NGC 5264

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NGC 5264
NGC 5264 - Potw1634a.tif
NGC 5264, imaged by the Hubble Space Telescope
Observation data (J2000 epoch)
ConstellationHydra
Right ascension 13h 41m 36.683s[1]
Declination−29° 54′ 47.25″[1]
Redshift0.001594[2]
Helio radial velocity478 km/s[2]
Distance14.82 ± 0.84 Mly (4.545 ± 0.258 Mpc)[2]
Group or clusterCentaurus A/M83 Group
(M83 subgroup)
Apparent magnitude (V)12.39[3]
Apparent magnitude (B)12.96[3]
Characteristics
TypeIB(s)m[2]
Number of stars1 billion[5]
Size11000 × 6500 ly
(3300 × 2000 pc)[4]
Apparent size (V)2.5′ × 1.5′[4]
Other designations
DDO 242, UGCA 370, MCG-05-32-066, PGC 48467
See also: Galaxy, List of galaxies

NGC 5264, also known as DDO 242, is an irregular galaxy in the constellation Hydra. It is part of the M83 subgroup of the Centaurus A/M83 Group,[3] located some 15 million light years (4.5 megaparsecs) away.[2] The galaxy was discovered on 30 March 1835 by John Herschel, and it was described as "very faint, pretty large, round, very little brighter middle" by John Louis Emil Dreyer, the compiler of the New General Catalogue.[6]

NGC 5264 was imaged by the Hubble Space Telescope in 2016; the galaxy is relatively small: it is a dwarf galaxy, a type of galaxy much smaller than normal spiral galaxies and elliptical galaxies. In fact, it is only 11000 light years (3300 parsecs) wide at its widest;[4] our own galaxy, Milky Way, in comparison, is about ten times larger.[7] Dwarf galaxies like these usually have about a billion stars. NGC 5264 also is relatively blue-coloured; this is from it interacting with other galaxies, supplying it with gas for star formation.[5]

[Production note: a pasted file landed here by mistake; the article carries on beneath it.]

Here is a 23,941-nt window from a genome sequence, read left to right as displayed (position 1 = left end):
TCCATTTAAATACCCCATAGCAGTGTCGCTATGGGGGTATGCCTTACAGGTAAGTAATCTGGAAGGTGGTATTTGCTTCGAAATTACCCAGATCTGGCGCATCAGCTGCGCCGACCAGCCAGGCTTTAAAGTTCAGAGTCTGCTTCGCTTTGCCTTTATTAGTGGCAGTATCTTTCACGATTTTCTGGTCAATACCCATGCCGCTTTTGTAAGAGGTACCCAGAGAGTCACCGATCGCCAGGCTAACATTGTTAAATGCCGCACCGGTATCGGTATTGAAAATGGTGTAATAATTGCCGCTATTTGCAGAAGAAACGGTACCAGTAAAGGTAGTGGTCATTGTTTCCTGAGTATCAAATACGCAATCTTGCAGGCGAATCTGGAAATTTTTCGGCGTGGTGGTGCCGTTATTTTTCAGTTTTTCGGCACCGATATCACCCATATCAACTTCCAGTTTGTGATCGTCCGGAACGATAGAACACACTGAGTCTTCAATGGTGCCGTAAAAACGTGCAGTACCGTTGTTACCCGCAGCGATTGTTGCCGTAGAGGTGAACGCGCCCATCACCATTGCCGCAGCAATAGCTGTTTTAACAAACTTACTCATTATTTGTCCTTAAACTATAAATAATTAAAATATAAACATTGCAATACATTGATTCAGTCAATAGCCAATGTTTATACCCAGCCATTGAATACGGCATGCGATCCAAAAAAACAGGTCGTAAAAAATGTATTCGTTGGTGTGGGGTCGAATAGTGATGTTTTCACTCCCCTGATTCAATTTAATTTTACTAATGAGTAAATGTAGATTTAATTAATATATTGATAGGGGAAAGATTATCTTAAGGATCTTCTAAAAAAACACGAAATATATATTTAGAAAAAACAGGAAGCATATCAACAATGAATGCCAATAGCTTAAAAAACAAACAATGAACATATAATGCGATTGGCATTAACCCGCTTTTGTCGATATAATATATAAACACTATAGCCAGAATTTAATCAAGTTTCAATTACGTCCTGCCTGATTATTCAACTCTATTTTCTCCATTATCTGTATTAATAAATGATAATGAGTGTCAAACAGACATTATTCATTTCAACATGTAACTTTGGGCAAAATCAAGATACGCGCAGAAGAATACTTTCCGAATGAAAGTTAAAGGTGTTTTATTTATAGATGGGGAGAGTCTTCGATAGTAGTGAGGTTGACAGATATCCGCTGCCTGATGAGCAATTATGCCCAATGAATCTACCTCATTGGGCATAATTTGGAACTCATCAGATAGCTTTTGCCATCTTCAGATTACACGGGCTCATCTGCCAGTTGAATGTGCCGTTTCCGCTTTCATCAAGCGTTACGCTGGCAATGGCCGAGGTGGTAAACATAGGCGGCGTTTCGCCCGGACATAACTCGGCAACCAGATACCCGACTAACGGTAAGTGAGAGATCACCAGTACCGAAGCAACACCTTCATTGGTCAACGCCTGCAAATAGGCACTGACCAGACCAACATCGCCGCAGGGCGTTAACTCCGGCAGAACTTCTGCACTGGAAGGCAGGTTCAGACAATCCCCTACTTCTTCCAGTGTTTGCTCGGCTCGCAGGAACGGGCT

References[edit]

  1. ^ a b Cutri, R. M. (2003). "2MASS All-Sky Catalog of Point Sources". VizieR On-line Data Catalog. 2246. Bibcode:2003yCat.2246....0C.
  2. ^ a b c d e "NED results for object NGC 5264". National Aeronautics and Space Administration / Infrared Processing and Analysis Center. Retrieved 25 February 2017.
  3. ^ a b c "NGC 5264". SIMBAD. Centre de données astronomiques de Strasbourg. Retrieved 25 February 2017.
  4. ^ a b c López-Sánchez, Á. R.; Koribalski, B. S.; van Eymeren, J.; Esteban, C.; Kirby, E.; Jerjen, H.; Lonsdale, N. (2012). "The intriguing H I gas in NGC 5253: an infall of a diffuse, low-metallicity H I cloud?". Monthly Notices of the Royal Astronomical Society. 419 (2): 1051–1069. arXiv:1109.0806. Bibcode:2012MNRAS.419.1051L. doi:10.1111/j.1365-2966.2011.19762.x.
  5. ^ a b "An irregular island | ESA/Hubble". spacetelescope.org. 2016. Retrieved 25 February 2017.
  6. ^ Seligman, Courtney. "New General Catalogue objects: NGC 5250 - 5299". cseligman.com. Retrieved 25 February 2017.
  7. ^ Elizabeth Howell (January 20, 2015). "How Big Is The Milky Way?". Universe Today. Archived from the original on October 15, 2014.